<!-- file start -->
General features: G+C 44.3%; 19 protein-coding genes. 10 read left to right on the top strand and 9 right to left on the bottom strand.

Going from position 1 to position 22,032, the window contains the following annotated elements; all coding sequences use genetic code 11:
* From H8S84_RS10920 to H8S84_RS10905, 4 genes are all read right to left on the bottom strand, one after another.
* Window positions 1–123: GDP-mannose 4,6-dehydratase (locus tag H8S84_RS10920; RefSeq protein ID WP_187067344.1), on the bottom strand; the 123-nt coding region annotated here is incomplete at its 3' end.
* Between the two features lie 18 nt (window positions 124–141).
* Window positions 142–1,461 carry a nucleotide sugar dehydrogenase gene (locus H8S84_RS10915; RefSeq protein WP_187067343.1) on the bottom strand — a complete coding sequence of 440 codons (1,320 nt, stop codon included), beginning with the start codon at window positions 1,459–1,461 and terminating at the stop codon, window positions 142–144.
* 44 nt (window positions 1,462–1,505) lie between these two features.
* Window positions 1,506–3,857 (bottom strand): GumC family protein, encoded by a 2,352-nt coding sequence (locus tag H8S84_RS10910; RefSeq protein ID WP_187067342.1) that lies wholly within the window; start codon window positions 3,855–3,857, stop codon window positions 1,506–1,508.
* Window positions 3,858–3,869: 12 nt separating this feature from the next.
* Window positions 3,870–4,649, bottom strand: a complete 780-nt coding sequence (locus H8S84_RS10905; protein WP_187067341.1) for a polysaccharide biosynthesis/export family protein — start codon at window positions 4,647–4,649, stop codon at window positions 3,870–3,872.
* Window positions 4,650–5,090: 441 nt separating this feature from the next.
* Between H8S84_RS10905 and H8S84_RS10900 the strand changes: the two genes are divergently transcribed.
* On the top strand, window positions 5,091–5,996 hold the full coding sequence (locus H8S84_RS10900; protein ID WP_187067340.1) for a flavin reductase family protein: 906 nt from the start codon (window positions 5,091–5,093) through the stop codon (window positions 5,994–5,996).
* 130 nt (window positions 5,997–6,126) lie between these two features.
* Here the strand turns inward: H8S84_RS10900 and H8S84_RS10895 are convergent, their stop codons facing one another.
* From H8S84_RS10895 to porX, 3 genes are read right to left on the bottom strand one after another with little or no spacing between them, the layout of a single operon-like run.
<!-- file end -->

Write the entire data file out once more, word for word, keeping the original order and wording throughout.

General features: G+C 44.3%; 19 protein-coding genes. 10 read left to right on the top strand and 9 right to left on the bottom strand.

Going from position 1 to position 22,032, the window contains the following annotated elements; all coding sequences use genetic code 11:
* From H8S84_RS10920 to H8S84_RS10905, 4 genes are all read right to left on the bottom strand, one after another.
* Window positions 1–123: GDP-mannose 4,6-dehydratase (locus tag H8S84_RS10920; RefSeq protein ID WP_187067344.1), on the bottom strand; the 123-nt coding region annotated here is incomplete at its 3' end.
* Between the two features lie 18 nt (window positions 124–141).
* Window positions 142–1,461 carry a nucleotide sugar dehydrogenase gene (locus H8S84_RS10915; RefSeq protein WP_187067343.1) on the bottom strand — a complete coding sequence of 440 codons (1,320 nt, stop codon included), beginning with the start codon at window positions 1,459–1,461 and terminating at the stop codon, window positions 142–144.
* 44 nt (window positions 1,462–1,505) lie between these two features.
* Window positions 1,506–3,857 (bottom strand): GumC family protein, encoded by a 2,352-nt coding sequence (locus tag H8S84_RS10910; RefSeq protein ID WP_187067342.1) that lies wholly within the window; start codon window positions 3,855–3,857, stop codon window positions 1,506–1,508.
* Window positions 3,858–3,869: 12 nt separating this feature from the next.
* Window positions 3,870–4,649, bottom strand: a complete 780-nt coding sequence (locus H8S84_RS10905; protein WP_187067341.1) for a polysaccharide biosynthesis/export family protein — start codon at window positions 4,647–4,649, stop codon at window positions 3,870–3,872.
* Window positions 4,650–5,090: 441 nt separating this feature from the next.
* Between H8S84_RS10905 and H8S84_RS10900 the strand changes: the two genes are divergently transcribed.
* On the top strand, window positions 5,091–5,996 hold the full coding sequence (locus H8S84_RS10900; protein ID WP_187067340.1) for a flavin reductase family protein: 906 nt from the start codon (window positions 5,091–5,093) through the stop codon (window positions 5,994–5,996).
* 130 nt (window positions 5,997–6,126) lie between these two features.
* Here the strand turns inward: H8S84_RS10900 and H8S84_RS10895 are convergent, their stop codons facing one another.
* From H8S84_RS10895 to porX, 3 genes are read right to left on the bottom strand one after another with little or no spacing between them, the layout of a single operon-like run.